Monday, August 17, 2009
MOVIES- District 9 Review
ALIVE IN JOBURG- Neill Blomkamp’s original short film
Bookending the Summer Sci-Fi Sweepstakes, DISTRICT 9 presents a counterpoint to STAR TREK’s optimism and shiny, polished Starfleet Academy 90210 story with a gritty, documentary style action film. Also, ironically, DISTRICT 9 tries to give lip service to the kind of allegorical SF that the Star Trek television show was famous for but the movie didn’t bother with. Unfortunately the lip service is brief. Contrary to a lot of the early buzz, the movie isn’t really about apartheid, first contact with aliens, soulless corporate avarice, the similarities between black market commerce and the legal kind, or any of the other issues touched on. Because the only thing the movie does is touch them while it’s on it’s way to a conventional man-on-the-run-from-the-law plotline. The first twenty minutes are excellent, evoking the feeling of a sympathy for the prejudice against the aliens while still making them seem unreasonably downtrodden. But as soon as the plot gets rolling the mood is buried under a hail of shell casings. It’s not an uncommon flaw in low budget SF. Children of Men also established an interesting SF premise only to abandon it for the sake of making a chase movie. So I guess I can’t gripe too much about it. You have to take a movie on its own terms.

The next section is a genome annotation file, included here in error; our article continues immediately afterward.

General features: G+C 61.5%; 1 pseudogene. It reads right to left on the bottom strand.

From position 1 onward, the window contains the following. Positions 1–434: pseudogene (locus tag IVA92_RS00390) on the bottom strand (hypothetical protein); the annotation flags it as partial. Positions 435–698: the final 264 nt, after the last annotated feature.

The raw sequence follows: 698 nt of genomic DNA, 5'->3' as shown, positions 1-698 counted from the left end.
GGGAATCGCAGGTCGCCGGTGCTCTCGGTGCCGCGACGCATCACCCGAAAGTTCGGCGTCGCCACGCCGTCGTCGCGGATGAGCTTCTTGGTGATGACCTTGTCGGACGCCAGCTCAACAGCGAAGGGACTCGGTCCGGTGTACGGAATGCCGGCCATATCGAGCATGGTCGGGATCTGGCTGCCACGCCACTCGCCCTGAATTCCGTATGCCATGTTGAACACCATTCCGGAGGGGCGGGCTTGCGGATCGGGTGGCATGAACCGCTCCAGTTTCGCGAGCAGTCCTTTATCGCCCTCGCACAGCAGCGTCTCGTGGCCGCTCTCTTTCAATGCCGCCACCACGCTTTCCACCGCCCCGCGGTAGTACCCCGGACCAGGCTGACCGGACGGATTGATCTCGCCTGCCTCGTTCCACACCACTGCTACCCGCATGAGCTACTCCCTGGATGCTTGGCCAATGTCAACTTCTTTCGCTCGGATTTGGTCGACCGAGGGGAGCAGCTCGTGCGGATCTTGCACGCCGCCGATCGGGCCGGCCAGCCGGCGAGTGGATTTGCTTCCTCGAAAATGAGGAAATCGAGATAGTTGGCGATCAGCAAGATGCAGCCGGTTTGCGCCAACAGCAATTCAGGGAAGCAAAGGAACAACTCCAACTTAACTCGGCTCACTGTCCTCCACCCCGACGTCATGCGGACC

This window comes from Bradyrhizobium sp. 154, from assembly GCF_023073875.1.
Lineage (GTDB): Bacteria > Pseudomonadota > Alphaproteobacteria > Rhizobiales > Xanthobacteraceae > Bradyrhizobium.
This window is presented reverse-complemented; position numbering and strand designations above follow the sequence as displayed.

And as an action film DISTRICT 9 is pretty damn good. Neill Blomkamp does a fine job in his feature film directorial debut. The movie is exciting and you don’t really know what to expect next. Yeah, there are a number of silly plot holes (when you are framing an employee, making him the most wanted man in the city, remember to revoke his access to your top-secret lab) and some tired SF cliches (the magic of CGI still hasn’t liberated imaginations from humanoid aliens and if I see one more giant robot in a movie this summer I’m going to scream), but it also has some nice touches (I especially liked the blurb about one interviewee awaiting trial for revealing his company’s illegal experiments) and the pace never slows down. The token attempts to give the movie a little heart to go with all the carnage come off more as jokes than pathos, but Sharlto Copley does an excellent job of transitioning his character from an inept bureaucrat to a desperate man on the run who is literally losing everything, even his humanity. And what the hell, you really came to see people explode like water balloons dropped from the Trump Tower when hit by a lightning bolt from an alien weapon anyway, didn’t you?
So if you’re looking for serious SF that makes thoughtful statements about apartheid with aliens in the role of the oppressed minority, you’re going to be disappointed. But if you want a popcorn movie that has some great special effects and cool Ratchet and Clank weapons then line up and buy a ticket.